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SPF is a measure of how much solar energy (UV radiation) is required to produce sunburn on protected skin (i.e., in the presence of sunscreen) relative to the amount of solar energy required to produce sunburn on unprotected skin. As the SPF value increases, sunburn protection increases.

There is a popular misconception that SPF relates to time of solar exposure. For example, many consumers believe that, if they normally get sunburn in one hour, then an SPF 15 sunscreen allows them to stay in the sun 15 hours (i.e., 15 times longer) without getting sunburn. This is not true because SPF is not directly related to time of solar exposure but to amount of solar exposure. Although solar energy amount is related to solar exposure time, there are other factors that impact the amount of solar energy. For example, the intensity of the solar energy impacts the amount. The following exposures may result in the same amount of solar energy:

one hour at 9:00 a.m.
15 minutes at 1:00 p.m.
Generally, it takes less time to be exposed to the same amount of solar energy at midday compared to early morning or late evening because the sun is more intense at midday relative to the other times. Solar intensity is also related to geographic location, with greater solar intensity occurring at lower latitudes. Because clouds absorb solar energy, solar intensity is generally greater on clear days than cloudy days.

In addition to solar intensity, there are a number of other factor that influence the amount of solar energy that a consumer is exposed to:

skin type?

amount of sunscreen applied?

reapplication frequency?

Fair-skinned consumers are likely to absorb more solar energy than dark-skinned consumers under the same conditions. The amount of sunscreen applied also impacts the amount of solar radiation absorbed, because more sunscreen results in less solar energy absorption. Because sunscreens wear off and become less effective with time, the frequency with which they are reapplied is critical to limiting absorption of solar radiation. The reapplication frequency is also impacted by the activities that consumers are involved in. For example, consumers who swim while wearing sunscreen need to reapply the sunscreen more frequently because water may wash the sunscreen from the body. In addition, high levels of physical activity require more frequent reapplication because the activity may physically rub off the sunscreen and heavy sweating may wash off the sunscreen. In general, more frequent reapplication is associated with decreased absorption of solar radiation.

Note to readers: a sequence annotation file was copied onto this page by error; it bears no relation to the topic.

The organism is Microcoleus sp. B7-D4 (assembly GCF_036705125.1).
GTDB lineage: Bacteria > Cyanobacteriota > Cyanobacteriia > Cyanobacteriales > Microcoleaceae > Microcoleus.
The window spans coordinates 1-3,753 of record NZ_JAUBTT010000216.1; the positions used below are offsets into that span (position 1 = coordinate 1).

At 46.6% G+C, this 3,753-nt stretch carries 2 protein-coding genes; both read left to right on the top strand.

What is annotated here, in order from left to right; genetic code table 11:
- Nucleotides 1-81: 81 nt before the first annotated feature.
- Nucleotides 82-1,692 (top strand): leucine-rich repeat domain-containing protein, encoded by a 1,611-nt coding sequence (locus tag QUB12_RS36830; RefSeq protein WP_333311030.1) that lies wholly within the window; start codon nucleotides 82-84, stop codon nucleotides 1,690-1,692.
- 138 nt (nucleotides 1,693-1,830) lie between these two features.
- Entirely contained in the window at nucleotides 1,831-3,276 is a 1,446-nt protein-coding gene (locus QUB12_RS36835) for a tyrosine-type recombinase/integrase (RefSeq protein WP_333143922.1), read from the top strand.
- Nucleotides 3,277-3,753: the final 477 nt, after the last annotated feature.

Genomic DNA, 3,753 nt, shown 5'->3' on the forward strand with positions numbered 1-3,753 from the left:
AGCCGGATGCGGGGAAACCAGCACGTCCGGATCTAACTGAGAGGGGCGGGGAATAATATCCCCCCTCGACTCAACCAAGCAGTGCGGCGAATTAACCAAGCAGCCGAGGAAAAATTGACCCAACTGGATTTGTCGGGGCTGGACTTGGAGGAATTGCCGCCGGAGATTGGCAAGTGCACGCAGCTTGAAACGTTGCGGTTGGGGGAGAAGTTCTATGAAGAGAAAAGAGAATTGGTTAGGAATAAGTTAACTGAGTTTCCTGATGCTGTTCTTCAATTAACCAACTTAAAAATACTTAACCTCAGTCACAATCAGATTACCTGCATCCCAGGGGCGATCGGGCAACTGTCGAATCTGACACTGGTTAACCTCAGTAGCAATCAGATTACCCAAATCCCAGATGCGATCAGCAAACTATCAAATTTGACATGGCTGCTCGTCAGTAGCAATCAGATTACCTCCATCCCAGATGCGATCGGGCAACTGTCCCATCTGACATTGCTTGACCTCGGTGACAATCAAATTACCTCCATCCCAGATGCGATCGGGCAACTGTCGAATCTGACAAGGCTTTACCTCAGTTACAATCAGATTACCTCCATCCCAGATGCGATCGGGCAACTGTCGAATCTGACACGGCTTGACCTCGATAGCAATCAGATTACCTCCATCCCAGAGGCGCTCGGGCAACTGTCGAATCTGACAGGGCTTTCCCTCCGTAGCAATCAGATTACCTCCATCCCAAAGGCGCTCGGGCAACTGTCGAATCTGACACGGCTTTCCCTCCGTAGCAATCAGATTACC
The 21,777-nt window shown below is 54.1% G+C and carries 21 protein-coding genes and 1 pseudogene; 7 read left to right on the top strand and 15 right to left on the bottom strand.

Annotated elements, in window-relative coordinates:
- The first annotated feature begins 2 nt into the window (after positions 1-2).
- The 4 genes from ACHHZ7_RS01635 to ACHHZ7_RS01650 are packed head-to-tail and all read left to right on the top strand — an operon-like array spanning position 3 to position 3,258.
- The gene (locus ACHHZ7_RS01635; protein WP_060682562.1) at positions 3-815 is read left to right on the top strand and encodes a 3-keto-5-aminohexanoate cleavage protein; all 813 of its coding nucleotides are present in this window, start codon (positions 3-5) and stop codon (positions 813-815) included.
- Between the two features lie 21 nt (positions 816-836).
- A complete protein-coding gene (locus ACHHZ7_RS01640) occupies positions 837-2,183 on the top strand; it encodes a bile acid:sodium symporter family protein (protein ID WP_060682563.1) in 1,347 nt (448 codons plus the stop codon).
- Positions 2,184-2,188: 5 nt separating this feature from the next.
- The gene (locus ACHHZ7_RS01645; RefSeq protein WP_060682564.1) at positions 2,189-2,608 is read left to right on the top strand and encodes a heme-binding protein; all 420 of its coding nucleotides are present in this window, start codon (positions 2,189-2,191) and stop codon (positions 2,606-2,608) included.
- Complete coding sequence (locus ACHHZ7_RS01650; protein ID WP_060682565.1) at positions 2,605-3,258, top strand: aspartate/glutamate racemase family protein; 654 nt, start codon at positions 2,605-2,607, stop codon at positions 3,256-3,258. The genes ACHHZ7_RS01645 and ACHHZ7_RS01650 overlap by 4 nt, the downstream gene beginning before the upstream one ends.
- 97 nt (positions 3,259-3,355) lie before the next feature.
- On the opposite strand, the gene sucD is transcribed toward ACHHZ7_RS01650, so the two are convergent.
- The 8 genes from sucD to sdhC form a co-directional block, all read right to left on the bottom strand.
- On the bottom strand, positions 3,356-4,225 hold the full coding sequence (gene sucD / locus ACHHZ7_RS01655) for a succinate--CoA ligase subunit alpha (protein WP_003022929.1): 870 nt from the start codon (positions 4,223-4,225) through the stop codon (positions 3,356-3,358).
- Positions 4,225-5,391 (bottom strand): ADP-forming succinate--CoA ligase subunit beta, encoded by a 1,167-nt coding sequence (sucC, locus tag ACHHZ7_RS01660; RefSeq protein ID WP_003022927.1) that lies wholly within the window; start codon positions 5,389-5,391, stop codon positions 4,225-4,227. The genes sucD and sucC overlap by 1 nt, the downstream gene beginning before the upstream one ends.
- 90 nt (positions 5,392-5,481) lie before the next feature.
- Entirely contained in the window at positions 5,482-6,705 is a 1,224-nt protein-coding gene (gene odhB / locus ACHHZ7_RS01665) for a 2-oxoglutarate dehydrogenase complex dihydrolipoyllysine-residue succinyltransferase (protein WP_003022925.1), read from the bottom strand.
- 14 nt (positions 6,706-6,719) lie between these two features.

Because of the various factors that impact the amount of solar radiation, SPF does not reflect time in the sun. In other words, SPF does not inform consumers about the time that can be spent in the sun without getting sunburn. Rather, SPF is a relative measure of the amount of sunburn protection provided by sunscreens. It allows consumers to compare the level of sunburn protection provided by different sunscreens. For example, consumers know that SPF 30 sunscreens provide more sunburn protection than SPF 8 sunscreens.

The science of sunscreen is not an easy one for people to navigate. Its very personal, both to you, to the conditions, and to the product.

You can buy sunscreen in tesco for £3, is it any good? Sure it is under lab conditions. But on a beach somewhere nice, it may be difficult to apply, it may wash off quickly, it might sweat off easily. Paying extra for a proven premium sunscreen brand like Australian Gold really is money well spent.